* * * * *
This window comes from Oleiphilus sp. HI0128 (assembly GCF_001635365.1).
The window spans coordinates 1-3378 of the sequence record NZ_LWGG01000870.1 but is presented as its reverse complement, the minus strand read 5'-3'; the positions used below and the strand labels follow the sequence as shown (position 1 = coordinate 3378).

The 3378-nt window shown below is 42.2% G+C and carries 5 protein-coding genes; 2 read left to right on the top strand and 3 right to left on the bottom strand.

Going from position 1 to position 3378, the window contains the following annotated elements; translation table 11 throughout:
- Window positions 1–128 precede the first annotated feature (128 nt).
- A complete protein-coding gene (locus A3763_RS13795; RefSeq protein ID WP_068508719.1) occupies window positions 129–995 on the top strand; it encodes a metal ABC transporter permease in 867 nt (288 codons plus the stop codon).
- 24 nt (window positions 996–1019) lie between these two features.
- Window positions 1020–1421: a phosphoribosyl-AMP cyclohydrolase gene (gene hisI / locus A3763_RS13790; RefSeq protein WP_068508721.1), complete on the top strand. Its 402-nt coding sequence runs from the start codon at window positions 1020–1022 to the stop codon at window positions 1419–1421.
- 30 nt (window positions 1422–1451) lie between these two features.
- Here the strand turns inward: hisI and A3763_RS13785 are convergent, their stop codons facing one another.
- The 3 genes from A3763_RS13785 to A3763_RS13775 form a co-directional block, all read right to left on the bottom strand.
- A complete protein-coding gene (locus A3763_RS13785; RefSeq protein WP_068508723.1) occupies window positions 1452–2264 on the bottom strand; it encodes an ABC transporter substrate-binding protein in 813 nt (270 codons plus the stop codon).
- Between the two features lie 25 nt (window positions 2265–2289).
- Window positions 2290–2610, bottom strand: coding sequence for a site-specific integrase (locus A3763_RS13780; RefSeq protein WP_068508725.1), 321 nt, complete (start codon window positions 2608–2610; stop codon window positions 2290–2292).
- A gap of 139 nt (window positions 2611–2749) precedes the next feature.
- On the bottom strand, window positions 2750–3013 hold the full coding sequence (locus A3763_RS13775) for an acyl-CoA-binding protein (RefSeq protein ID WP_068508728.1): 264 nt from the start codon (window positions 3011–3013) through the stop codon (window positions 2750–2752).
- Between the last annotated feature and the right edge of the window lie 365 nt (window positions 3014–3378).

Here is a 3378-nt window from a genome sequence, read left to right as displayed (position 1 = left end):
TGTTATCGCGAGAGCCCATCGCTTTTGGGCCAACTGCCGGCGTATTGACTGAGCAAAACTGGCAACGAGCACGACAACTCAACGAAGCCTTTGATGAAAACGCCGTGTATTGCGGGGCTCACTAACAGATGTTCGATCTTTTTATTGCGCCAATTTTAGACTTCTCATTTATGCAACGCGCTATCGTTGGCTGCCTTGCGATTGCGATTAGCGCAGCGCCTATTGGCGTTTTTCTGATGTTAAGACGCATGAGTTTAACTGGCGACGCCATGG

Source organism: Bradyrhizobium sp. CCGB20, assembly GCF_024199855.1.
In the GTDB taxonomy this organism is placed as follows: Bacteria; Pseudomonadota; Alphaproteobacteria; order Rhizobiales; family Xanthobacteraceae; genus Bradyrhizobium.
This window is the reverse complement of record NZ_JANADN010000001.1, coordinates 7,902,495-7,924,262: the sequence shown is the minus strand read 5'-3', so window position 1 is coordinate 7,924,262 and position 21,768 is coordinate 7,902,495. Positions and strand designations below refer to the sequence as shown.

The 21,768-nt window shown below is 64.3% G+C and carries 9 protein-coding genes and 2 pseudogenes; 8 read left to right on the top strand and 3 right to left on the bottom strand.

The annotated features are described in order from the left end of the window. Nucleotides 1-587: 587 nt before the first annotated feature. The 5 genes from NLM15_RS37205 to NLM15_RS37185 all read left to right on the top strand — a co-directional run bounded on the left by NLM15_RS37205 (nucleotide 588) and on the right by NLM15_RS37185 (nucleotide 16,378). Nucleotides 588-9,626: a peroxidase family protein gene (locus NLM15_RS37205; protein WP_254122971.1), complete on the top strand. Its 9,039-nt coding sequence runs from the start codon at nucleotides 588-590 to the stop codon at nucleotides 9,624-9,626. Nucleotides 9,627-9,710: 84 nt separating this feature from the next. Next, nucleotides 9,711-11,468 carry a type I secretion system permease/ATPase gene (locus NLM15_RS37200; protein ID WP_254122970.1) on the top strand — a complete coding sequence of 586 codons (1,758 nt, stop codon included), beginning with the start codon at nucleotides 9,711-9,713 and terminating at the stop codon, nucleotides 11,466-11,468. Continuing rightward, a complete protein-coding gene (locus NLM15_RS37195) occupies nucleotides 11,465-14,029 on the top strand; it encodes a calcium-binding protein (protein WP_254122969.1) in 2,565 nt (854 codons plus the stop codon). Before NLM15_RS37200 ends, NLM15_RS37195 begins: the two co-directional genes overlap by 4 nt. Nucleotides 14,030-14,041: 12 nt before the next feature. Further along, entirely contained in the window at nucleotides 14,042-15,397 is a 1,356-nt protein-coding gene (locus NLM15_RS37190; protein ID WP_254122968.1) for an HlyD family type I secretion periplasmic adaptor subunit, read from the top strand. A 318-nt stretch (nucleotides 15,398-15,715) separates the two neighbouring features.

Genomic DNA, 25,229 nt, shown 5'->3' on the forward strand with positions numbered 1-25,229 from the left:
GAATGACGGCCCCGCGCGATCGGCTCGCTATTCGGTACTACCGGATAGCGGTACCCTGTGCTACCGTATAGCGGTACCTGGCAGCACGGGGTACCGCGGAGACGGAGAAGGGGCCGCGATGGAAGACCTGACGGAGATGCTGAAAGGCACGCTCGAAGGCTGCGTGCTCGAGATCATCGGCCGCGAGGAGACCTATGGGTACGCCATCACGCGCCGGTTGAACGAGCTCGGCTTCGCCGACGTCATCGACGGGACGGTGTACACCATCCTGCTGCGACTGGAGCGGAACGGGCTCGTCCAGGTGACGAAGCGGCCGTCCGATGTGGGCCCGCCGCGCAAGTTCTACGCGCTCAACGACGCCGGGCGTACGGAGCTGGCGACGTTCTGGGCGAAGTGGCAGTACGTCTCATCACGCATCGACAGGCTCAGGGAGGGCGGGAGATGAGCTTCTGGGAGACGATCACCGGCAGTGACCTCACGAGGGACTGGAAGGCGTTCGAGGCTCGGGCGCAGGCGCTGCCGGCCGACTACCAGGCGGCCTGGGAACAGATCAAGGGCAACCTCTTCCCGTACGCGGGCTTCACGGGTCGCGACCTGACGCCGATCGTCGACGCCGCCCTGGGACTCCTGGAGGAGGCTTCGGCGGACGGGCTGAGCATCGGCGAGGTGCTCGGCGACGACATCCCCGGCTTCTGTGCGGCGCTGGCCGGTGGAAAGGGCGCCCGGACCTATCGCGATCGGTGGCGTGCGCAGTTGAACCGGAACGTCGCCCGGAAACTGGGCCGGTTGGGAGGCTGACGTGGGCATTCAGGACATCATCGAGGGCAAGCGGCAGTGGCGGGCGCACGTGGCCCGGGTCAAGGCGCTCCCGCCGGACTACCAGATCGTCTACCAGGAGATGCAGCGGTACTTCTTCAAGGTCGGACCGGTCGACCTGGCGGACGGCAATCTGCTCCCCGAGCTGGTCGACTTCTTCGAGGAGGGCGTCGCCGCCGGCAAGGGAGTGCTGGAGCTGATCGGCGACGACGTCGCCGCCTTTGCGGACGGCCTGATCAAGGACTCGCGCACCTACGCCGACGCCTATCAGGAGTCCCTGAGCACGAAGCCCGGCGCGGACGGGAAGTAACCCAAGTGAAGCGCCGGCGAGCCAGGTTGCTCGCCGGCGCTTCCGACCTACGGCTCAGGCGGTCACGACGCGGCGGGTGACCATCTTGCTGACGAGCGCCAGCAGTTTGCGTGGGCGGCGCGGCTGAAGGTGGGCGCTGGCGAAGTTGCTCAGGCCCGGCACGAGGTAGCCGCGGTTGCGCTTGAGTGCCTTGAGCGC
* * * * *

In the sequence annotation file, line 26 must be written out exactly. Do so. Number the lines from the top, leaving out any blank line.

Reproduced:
GAATGACGGCCCCGCGCGATCGGCTCGCTATTCGGTACTACCGGATAGCGGTACCCTGTGCTACCGTATAGCGGTACCTGGCAGCACGGGGTACCGCGGAGACGGAGAAGGGGCCGCGATGGAAGACCTGACGGAGATGCTGAAAGGCACGCTCGAAGGCTGCGTGCTCGAGATCATCGGCCGCGAGGAGACCTATGGGTACGCCATCACGCGCCGGTTGAACGAGCTCGGCTTCGCCGACGTCATCGACGGGACGGTGTACACCATCCTGCTGCGACTGGAGCGGAACGGGCTCGTCCAGGTGACGAAGCGGCCGTCCGATGTGGGCCCGCCGCGCAAGTTCTACGCGCTCAACGACGCCGGGCGTACGGAGCTGGCGACGTTCTGGGCGAAGTGGCAGTACGTCTCATCACGCATCGACAGGCTCAGGGAGGGCGGGAGATGAGCTTCTGGGAGACGATCACCGGCAGTGACCTCACGAGGGACTGGAAGGCGTTCGAGGCTCGGGCGCAGGCGCTGCCGGCCGACTACCAGGCGGCCTGGGAACAGATCAAGGGCAACCTCTTCCCGTACGCGGGCTTCACGGGTCGCGACCTGACGCCGATCGTCGACGCCGCCCTGGGACTCCTGGAGGAGGCTTCGGCGGACGGGCTGAGCATCGGCGAGGTGCTCGGCGACGACATCCCCGGCTTCTGTGCGGCGCTGGCCGGTGGAAAGGGCGCCCGGACCTATCGCGATCGGTGGCGTGCGCAGTTGAACCGGAACGTCGCCCGGAAACTGGGCCGGTTGGGAGGCTGACGTGGGCATTCAGGACATCATCGAGGGCAAGCGGCAGTGGCGGGCGCACGTGGCCCGGGTCAAGGCGCTCCCGCCGGACTACCAGATCGTCTACCAGGAGATGCAGCGGTACTTCTTCAAGGTCGGACCGGTCGACCTGGCGGACGGCAATCTGCTCCCCGAGCTGGTCGACTTCTTCGAGGAGGGCGTCGCCGCCGGCAAGGGAGTGCTGGAGCTGATCGGCGACGACGTCGCCGCCTTTGCGGACGGCCTGATCAAGGACTCGCGCACCTACGCCGACGCCTATCAGGAGTCCCTGAGCACGAAGCCCGGCGCGGACGGGAAGTAACCCAAGTGAAGCGCCGGCGAGCCAGGTTGCTCGCCGGCGCTTCCGACCTACGGCTCAGGCGGTCACGACGCGGCGGGTGACCATCTTGCTGACGAGCGCCAGCAGTTTGCGTGGGCGGCGCGGCTGAAGGTGGGCGCTGGCGAAGTTGCTCAGGCCCGGCACGAGGTAGCCGCGGTTGCGCTTGAGTGCCTTGAGCGC